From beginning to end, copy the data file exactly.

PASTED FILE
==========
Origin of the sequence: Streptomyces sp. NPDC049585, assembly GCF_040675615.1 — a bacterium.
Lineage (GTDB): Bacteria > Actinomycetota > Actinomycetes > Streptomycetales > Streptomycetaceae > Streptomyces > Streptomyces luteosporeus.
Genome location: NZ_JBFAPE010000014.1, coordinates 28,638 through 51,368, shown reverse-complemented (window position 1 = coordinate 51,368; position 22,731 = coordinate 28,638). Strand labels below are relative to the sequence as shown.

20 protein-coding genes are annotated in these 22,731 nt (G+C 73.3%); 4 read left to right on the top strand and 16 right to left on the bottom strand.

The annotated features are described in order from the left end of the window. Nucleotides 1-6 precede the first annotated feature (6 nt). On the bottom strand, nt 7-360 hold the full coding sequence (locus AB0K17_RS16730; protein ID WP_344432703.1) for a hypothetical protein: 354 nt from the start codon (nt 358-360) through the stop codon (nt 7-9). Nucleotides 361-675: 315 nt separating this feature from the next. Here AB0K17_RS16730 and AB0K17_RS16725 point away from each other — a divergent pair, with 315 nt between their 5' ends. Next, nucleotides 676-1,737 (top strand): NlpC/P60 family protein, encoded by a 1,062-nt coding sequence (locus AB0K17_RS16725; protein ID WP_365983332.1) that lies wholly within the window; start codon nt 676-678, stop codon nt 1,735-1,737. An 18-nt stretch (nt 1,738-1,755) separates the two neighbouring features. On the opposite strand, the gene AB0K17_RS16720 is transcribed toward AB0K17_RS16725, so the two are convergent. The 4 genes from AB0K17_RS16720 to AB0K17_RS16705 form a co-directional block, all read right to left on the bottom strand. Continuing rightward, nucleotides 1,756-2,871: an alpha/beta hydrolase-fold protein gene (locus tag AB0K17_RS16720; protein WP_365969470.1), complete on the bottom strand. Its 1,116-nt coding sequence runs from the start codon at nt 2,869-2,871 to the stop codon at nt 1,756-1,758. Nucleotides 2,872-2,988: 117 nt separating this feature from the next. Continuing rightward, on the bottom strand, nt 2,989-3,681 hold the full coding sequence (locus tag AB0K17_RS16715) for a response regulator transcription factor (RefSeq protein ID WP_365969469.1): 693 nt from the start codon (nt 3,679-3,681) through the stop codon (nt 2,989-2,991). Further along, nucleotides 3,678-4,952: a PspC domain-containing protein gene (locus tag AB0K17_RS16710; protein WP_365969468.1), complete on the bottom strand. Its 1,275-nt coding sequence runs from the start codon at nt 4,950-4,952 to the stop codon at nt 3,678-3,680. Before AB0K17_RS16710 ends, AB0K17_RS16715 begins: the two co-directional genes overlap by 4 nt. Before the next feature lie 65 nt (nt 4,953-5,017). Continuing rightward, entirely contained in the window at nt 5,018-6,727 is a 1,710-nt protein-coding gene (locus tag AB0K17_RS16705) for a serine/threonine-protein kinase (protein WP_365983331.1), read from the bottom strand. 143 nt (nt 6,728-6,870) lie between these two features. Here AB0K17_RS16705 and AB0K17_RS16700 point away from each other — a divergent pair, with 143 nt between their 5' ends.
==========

Origin of the sequence: Streptomyces sp. NPDC049585, assembly GCF_040675615.1 — a bacterium.
Lineage (GTDB): Bacteria > Actinomycetota > Actinomycetes > Streptomycetales > Streptomycetaceae > Streptomyces > Streptomyces luteosporeus.
Genome location: NZ_JBFAPE010000014.1, coordinates 28,638 through 51,368, shown reverse-complemented (window position 1 = coordinate 51,368; position 22,731 = coordinate 28,638). Strand labels below are relative to the sequence as shown.

20 protein-coding genes are annotated in these 22,731 nt (G+C 73.3%); 4 read left to right on the top strand and 16 right to left on the bottom strand.

The annotated features are described in order from the left end of the window. Nucleotides 1-6 precede the first annotated feature (6 nt). On the bottom strand, nt 7-360 hold the full coding sequence (locus AB0K17_RS16730; protein ID WP_344432703.1) for a hypothetical protein: 354 nt from the start codon (nt 358-360) through the stop codon (nt 7-9). Nucleotides 361-675: 315 nt separating this feature from the next. Here AB0K17_RS16730 and AB0K17_RS16725 point away from each other — a divergent pair, with 315 nt between their 5' ends. Next, nucleotides 676-1,737 (top strand): NlpC/P60 family protein, encoded by a 1,062-nt coding sequence (locus AB0K17_RS16725; protein ID WP_365983332.1) that lies wholly within the window; start codon nt 676-678, stop codon nt 1,735-1,737. An 18-nt stretch (nt 1,738-1,755) separates the two neighbouring features. On the opposite strand, the gene AB0K17_RS16720 is transcribed toward AB0K17_RS16725, so the two are convergent. The 4 genes from AB0K17_RS16720 to AB0K17_RS16705 form a co-directional block, all read right to left on the bottom strand. Continuing rightward, nucleotides 1,756-2,871: an alpha/beta hydrolase-fold protein gene (locus tag AB0K17_RS16720; protein WP_365969470.1), complete on the bottom strand. Its 1,116-nt coding sequence runs from the start codon at nt 2,869-2,871 to the stop codon at nt 1,756-1,758. Nucleotides 2,872-2,988: 117 nt separating this feature from the next. Continuing rightward, on the bottom strand, nt 2,989-3,681 hold the full coding sequence (locus tag AB0K17_RS16715) for a response regulator transcription factor (RefSeq protein ID WP_365969469.1): 693 nt from the start codon (nt 3,679-3,681) through the stop codon (nt 2,989-2,991). Further along, nucleotides 3,678-4,952: a PspC domain-containing protein gene (locus tag AB0K17_RS16710; protein WP_365969468.1), complete on the bottom strand. Its 1,275-nt coding sequence runs from the start codon at nt 4,950-4,952 to the stop codon at nt 3,678-3,680. Before AB0K17_RS16710 ends, AB0K17_RS16715 begins: the two co-directional genes overlap by 4 nt. Before the next feature lie 65 nt (nt 4,953-5,017). Continuing rightward, entirely contained in the window at nt 5,018-6,727 is a 1,710-nt protein-coding gene (locus tag AB0K17_RS16705) for a serine/threonine-protein kinase (protein WP_365983331.1), read from the bottom strand. 143 nt (nt 6,728-6,870) lie between these two features. Here AB0K17_RS16705 and AB0K17_RS16700 point away from each other — a divergent pair, with 143 nt between their 5' ends.